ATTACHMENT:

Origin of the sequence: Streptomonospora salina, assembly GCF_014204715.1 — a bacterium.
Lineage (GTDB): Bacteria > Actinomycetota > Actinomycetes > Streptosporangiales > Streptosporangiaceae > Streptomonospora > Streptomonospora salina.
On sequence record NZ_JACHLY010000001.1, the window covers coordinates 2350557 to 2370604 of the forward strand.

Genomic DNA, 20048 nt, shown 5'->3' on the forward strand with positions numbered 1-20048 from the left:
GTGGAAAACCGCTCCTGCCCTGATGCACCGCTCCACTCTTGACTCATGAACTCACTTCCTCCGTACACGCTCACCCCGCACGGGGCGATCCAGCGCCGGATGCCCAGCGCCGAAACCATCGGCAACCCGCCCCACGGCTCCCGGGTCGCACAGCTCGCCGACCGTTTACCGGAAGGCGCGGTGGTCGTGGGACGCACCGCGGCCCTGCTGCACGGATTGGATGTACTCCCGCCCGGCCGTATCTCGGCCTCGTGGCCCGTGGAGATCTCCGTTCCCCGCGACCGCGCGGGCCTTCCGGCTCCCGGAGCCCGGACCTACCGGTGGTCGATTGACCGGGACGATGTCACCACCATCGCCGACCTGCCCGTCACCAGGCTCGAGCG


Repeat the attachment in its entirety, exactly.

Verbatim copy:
Origin of the sequence: Streptomonospora salina, assembly GCF_014204715.1 — a bacterium.
Lineage (GTDB): Bacteria > Actinomycetota > Actinomycetes > Streptosporangiales > Streptosporangiaceae > Streptomonospora > Streptomonospora salina.
On sequence record NZ_JACHLY010000001.1, the window covers coordinates 2350557 to 2370604 of the forward strand.

Genomic DNA, 20048 nt, shown 5'->3' on the forward strand with positions numbered 1-20048 from the left:
GTGGAAAACCGCTCCTGCCCTGATGCACCGCTCCACTCTTGACTCATGAACTCACTTCCTCCGTACACGCTCACCCCGCACGGGGCGATCCAGCGCCGGATGCCCAGCGCCGAAACCATCGGCAACCCGCCCCACGGCTCCCGGGTCGCACAGCTCGCCGACCGTTTACCGGAAGGCGCGGTGGTCGTGGGACGCACCGCGGCCCTGCTGCACGGATTGGATGTACTCCCGCCCGGCCGTATCTCGGCCTCGTGGCCCGTGGAGATCTCCGTTCCCCGCGACCGCGCGGGCCTTCCGGCTCCCGGAGCCCGGACCTACCGGTGGTCGATTGACCGGGACGATGTCACCACCATCGCCGACCTGCCCGTCACCAGGCTCGAGCG